I think AI: THE SOMNIUM FILES is one of the best games I’ve played all year (review), so I was happy to see an interview with the game’s assistant director, Akira Okada, on the PlayStation Blog. The team at Spike Chunsoft is celebrating the game’s release by pulling back the curtain on the development process. If you have been interested in the game, or just love to see how the gaming sausage is made, keep reading.
Akira Okada had a pivotal role – the development of all the Somnium sections. As you begin to tackle these on your own playthrough, you’ll realize why this was a massive undertaking. Creating these sections came with a lot of freedom, but a new IP meant there was no blueprint for how it should be done. From the beginning, the game’s producer told Okada, “Do what you want to do”.
It looks like that worked out fine, but you still have to figure out what you want to do. Since the Somnium is someone’s dream, the team was asked to deliver some of their own dreams as inspiration. They wound up being too weird, so they couldn’t use them. For the in-game dreams, Okada’s favorite Somniums are Iris’ and Ota’s. Both have some surprises you won’t expect.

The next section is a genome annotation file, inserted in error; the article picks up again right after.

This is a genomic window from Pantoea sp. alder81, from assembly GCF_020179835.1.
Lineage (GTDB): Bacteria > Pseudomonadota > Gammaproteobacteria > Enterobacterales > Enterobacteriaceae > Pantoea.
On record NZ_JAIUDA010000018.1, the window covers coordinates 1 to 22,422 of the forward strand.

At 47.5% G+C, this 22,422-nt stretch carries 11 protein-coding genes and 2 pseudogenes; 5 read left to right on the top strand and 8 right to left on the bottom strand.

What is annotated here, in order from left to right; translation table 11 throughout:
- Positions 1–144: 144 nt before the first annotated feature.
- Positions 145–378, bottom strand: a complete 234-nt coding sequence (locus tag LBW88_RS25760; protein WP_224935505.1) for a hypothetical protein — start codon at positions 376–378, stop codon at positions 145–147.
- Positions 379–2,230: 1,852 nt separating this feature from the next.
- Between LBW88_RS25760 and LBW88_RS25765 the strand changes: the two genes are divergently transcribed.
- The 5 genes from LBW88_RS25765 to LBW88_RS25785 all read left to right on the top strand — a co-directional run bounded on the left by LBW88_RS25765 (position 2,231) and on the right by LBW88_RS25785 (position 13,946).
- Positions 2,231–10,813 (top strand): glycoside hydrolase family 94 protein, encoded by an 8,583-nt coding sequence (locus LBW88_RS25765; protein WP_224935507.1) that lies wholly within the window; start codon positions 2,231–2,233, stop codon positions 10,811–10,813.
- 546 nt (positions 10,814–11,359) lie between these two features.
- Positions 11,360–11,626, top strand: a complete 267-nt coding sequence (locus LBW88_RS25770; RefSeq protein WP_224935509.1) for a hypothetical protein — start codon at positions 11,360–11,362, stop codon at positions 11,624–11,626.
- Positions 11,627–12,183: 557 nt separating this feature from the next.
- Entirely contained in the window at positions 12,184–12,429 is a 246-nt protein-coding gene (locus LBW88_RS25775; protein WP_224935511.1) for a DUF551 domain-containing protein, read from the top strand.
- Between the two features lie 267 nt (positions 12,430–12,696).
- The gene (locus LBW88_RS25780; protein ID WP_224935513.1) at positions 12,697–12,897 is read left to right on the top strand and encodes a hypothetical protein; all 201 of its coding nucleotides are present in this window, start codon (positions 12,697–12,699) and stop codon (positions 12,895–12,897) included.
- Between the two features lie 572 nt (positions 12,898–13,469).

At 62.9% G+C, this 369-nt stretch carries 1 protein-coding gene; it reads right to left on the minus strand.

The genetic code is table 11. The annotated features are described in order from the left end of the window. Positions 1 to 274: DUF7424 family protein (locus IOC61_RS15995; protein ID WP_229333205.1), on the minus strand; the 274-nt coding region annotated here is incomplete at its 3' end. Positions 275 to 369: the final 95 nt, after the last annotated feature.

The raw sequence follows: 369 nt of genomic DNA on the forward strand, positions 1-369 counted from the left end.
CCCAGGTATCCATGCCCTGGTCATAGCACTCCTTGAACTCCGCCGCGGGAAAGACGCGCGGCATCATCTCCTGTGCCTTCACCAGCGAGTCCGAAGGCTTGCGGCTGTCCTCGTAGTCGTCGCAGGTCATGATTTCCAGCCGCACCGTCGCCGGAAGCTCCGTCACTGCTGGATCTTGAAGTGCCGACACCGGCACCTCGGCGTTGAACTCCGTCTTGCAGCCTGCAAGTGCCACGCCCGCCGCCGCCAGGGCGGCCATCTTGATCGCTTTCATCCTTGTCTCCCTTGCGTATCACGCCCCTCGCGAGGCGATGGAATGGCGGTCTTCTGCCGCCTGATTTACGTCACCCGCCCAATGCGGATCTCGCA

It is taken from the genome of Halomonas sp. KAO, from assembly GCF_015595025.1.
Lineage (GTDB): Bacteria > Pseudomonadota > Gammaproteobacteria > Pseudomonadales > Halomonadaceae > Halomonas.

It wasn’t completely unstructured. Okada worked with Uchikoshi in crafting the dream worlds. Uchikoshi was designing the detective sequences, but they each had some input to make sure both parts of the game meshed together well. These sequences were shown to the team, and received great feedback. Some of the team cried during the more emotional parts of the game.
AI: The SOMNIUM FILES was a huge effort that didn’t necessarily start as the game you see now. They discussed the idea of making it a VR game, “a sound novel”, and “a pop-up picture book” among other ideas. Having completed the game, I’m glad it turned out this way, and I think you are going to love what they delivered.
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Jason became terminally addicted to videogames after receiving the NES at an early age. This addiction grew to include PC gaming and was cemented with the launch of the PS2. From then on, he was afflicted with epic RPGs, tense shooters, and deep strategy games, never becoming skillful, but never able to quit. He continues to play games (poorly) and share his passion for them to anyone willing to listen.